EU divided on economic stimulus package

(VOVWORLD) - European Union leaders agreed on a massive stimulus plan for their coronavirus-blighted economies at a fractious summit that lasted almost five days.

EU divided on economic stimulus package - ảnh 1The EU post-coronavirus recovery summit (Photo: AVI )

The 750-billion-euro recovery fund will be used to boost the EU economy shattered by the COVID-19 pandemic, the worst economic crisis since World War II. The two biggest arguments were over the ratio of grants to loans and the distribution mechanism. 

An important economic stimulus package

The EU economic recovery fund is a bailout for all members seriously affected by the COVID-19 pandemic. According to the EC’s Summer 2020 Economic Forecast released on July 7th, Italy’s annual GDP is set to shrink by 11.2%, Spain’s 10.9%, and France’s 10.6%. The Euro Zone’s GDP is forecast to shrink 8.7% this year.

Observers say that without the recovery fund leading corporations and businesses in some strategic sectors are at risk of being acquired. Brain drain may occur as skilled workers are lured away by foreign companies. French President Emmanuel Macron acknowledged prior to the summit that the negotiations hours would be crucial to the future of the EU.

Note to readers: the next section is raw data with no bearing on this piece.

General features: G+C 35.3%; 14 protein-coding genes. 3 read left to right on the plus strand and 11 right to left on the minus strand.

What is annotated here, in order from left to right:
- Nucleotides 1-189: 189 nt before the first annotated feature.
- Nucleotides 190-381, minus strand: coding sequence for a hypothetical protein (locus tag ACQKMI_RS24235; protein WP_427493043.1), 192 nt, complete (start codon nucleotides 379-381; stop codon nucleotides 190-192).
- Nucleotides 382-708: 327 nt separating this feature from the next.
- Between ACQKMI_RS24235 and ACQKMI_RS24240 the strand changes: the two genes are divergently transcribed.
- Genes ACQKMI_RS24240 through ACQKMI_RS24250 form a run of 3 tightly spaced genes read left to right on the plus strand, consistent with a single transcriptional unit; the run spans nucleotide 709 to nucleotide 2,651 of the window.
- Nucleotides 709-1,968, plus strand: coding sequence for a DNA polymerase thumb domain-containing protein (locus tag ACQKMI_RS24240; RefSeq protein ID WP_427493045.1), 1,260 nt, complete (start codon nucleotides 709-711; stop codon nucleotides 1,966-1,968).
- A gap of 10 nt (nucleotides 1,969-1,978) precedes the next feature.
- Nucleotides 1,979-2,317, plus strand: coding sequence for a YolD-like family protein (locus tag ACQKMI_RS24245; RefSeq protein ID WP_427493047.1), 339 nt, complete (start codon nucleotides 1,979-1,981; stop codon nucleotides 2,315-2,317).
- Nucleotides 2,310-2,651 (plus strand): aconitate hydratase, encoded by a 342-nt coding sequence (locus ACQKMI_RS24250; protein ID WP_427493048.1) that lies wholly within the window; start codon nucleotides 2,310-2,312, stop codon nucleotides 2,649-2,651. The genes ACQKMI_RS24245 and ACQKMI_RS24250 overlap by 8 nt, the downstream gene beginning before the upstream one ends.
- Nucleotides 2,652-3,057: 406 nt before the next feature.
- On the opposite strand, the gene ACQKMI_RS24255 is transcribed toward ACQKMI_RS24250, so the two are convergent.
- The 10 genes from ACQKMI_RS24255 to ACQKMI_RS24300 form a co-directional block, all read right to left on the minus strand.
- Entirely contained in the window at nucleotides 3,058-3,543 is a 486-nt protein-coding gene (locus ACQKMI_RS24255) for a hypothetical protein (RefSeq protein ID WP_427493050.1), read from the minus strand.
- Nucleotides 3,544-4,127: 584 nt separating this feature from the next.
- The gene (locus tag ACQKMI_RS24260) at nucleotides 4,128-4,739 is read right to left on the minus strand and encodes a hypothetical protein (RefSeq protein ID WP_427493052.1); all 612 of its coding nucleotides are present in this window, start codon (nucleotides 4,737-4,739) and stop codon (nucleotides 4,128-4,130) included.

Differences exposed

Under the initial proposal by the European Commission, Italy would be the biggest beneficiary of the fund with 81 billion euros in grants, while Spain would get 77 billion euros, France 39 billion, Poland 38 billion, and Greece 32 billion.

The proposal was strongly opposed by the the leaders of the Netherlands, Austria, Sweden, and Denmark, who advocated austerity measures. They said the recovery fund will benefit Italy and Spain, the two countries worst hit by the pandemic and who have looser management. Hungarian Prime Minister Viktor Orban criticized the Netherland’s Mark Rutt for attacking Hungary on the issue of the rule of law. Orban said Hungary agrees with Italy that the countries and territories worst hit by the COVID-19 pandemic must be helped as soon as possible. Italian Prime Minister Giuseppe Conte told the media that things are more complicated than one might think. The German Chancellor said the differences are huge. President of the European Council Charles Michel called on EU leaders not to expose the EU’s weaknesses.

Since March, the EU members agreed to close their borders to non-EU citizens and established green roads to transport goods and medical equipment within the bloc. Now to recover its economy, the EU has agreed on a stimulus package at a fractious summit.